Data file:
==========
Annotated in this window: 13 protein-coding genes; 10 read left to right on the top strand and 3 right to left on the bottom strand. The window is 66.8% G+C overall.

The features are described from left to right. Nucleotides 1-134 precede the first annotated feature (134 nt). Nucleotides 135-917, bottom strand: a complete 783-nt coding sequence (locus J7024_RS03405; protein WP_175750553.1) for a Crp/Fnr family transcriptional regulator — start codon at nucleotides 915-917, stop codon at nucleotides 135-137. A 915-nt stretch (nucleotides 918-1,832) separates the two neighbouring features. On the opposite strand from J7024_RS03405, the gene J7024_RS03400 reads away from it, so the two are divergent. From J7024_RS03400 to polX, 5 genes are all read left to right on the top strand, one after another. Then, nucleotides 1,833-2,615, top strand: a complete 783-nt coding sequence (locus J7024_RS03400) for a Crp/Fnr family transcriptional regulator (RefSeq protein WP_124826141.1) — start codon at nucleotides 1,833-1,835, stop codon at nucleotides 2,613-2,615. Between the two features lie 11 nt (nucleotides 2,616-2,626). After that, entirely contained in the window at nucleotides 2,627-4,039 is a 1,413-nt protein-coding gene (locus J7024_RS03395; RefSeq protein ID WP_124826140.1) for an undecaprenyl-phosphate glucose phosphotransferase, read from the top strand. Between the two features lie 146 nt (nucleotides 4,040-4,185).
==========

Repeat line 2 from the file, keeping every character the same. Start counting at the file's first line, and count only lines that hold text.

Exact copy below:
The features are described from left to right. Nucleotides 1-134 precede the first annotated feature (134 nt). Nucleotides 135-917, bottom strand: a complete 783-nt coding sequence (locus J7024_RS03405; protein WP_175750553.1) for a Crp/Fnr family transcriptional regulator — start codon at nucleotides 915-917, stop codon at nucleotides 135-137. A 915-nt stretch (nucleotides 918-1,832) separates the two neighbouring features. On the opposite strand from J7024_RS03405, the gene J7024_RS03400 reads away from it, so the two are divergent. From J7024_RS03400 to polX, 5 genes are all read left to right on the top strand, one after another. Then, nucleotides 1,833-2,615, top strand: a complete 783-nt coding sequence (locus J7024_RS03400) for a Crp/Fnr family transcriptional regulator (RefSeq protein WP_124826141.1) — start codon at nucleotides 1,833-1,835, stop codon at nucleotides 2,613-2,615. Between the two features lie 11 nt (nucleotides 2,616-2,626). After that, entirely contained in the window at nucleotides 2,627-4,039 is a 1,413-nt protein-coding gene (locus J7024_RS03395; RefSeq protein ID WP_124826140.1) for an undecaprenyl-phosphate glucose phosphotransferase, read from the top strand. Between the two features lie 146 nt (nucleotides 4,040-4,185).